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Media Psychology Research Center
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Understanding How People Use and Make Media
Understanding How People Use and Make Media

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We may be anxious and depressed in this political environment, but the damage goes much deeper. The irrationality, and subsequent intolerance and antagonism, is most dangerous fallout of Trump's flamethrower approach. It creates a need for safety that overrides reason. Across social media people are no longer willing to tolerate differing opinions, and all of this triggers our instinctive defensive responses, causing anger and suppresses our rational, cognitive ones and our ability to have empathy.

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"We tend to be much harder on ourselves than others are on us," she said. "Whereas others take in an image holistically, noticing expressions of emotion and mood such as a smile, we are scrutinizing the minor details."

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In the book Exploring Positive Psychology: The Science of Happiness and Well-Being, authors Erik Gregory and Pamela Rutledge elaborate on Tom’s neurological training. “[Tom] is a real-life example of intentional activities to take advantage of neuroplasticity to maintain cognitive health.

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This concept for AR bike helmets features front and rear cameras and a drop-down visor that can overlay live-streaming footage from a rear camera onto the rider's field of vision. This is just the beginning of ways that wearables can improve safety, provide high-quality performance feedback and inspire behavior change. Very exciting!

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The psychology of news consumption - there is value in being a mindful consumer. 

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VR taps into the psychological power of presence ("being there") and our brains react as if we were "really" there, experiencing events physically, emotionally and cognitively.  VR has tremendous potential for applications where the goal is to see the world through another's eyes.  The end result is not just empathy, but to break down barriers by emphasizing our shared humanity, not individual differences.

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Transmedia has always had a rocky definition. It may, however, be moving more from a definable thing to a perspective on how to approach communication--whether entertainment, marketing or education. To me, it has always represented a more accurate user-centered design that reflects how the human brain receives and gathers information and makes meaning of experience--through multiple channels. It's not surprising that the pioneers of transmedia experiences have moved to the edge of the storytelling envelope, such as VR. It is where the attention and money are focused given that the opportunities are unknown and thus, full of promise. As Andrea's article points out, transmedia strategies were not uniformly able to create a viable business model that supported many creative endeavors. At the same time, the fundamental shifts in the media landscape that impact consumer expectations and demands, not to mention the flood of choice, suggest that awareness of the need for multi-platform engagement only grows. To me, this suggests that the fundamentals are more important, even if they "only" provide a foundation for thinking about strategies and projects in the way Simon describes.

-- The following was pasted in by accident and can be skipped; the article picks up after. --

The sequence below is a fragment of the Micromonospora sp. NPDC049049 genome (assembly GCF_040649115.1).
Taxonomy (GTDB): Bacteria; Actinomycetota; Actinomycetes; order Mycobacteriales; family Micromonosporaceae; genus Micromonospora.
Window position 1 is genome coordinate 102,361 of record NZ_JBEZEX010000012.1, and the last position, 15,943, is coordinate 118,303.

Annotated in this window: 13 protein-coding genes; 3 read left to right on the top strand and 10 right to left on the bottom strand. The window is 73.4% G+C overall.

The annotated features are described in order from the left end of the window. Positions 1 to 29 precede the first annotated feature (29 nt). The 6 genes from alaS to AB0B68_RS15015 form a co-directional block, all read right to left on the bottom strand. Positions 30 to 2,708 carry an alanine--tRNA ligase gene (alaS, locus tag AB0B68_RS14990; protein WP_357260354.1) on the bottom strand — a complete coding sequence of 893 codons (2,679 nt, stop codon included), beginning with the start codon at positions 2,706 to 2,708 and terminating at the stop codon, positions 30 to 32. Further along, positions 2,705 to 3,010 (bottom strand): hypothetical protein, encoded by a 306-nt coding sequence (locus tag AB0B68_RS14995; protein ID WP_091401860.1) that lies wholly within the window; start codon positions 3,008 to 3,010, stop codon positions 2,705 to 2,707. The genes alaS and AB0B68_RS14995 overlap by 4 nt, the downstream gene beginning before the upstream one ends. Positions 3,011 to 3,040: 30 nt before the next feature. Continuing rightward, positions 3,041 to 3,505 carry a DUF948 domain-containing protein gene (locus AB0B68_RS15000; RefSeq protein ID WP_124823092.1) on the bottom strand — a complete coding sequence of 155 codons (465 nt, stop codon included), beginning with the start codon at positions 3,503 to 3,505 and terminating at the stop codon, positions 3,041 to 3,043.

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Good "rules" but above all else, it has to have a good story. 

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We continue to look for easy answers for the appropriate age for smartphone use, but there aren't any.  Maturity develops at different rates in children and there is a wide range of uses for smartphones.  Achieving the intersection for your child takes judgment.  But smart technology use isn't about the tools--it's about the fundamentals like critical thinking, ethical judgment and moral behavior AND having an open channel of communication.  You can teach your kids these lessons without ever logging into SnapChat.  It does, however, require an investment in time to build an open relationship of trust based on talking and listening so that your messages are heard.  More importantly, it lets your kids feel safe enough to ask you (instead of some other less qualified person or friend) how to handle tough or confusing situations.

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It's important to remember that most studies are looking at media and new technology from the presumption that the way we used to do things is the right way.  That's been true of a lot of media research — and a lot of research in general — because we only know what we do.  Think back to the "demon radio."
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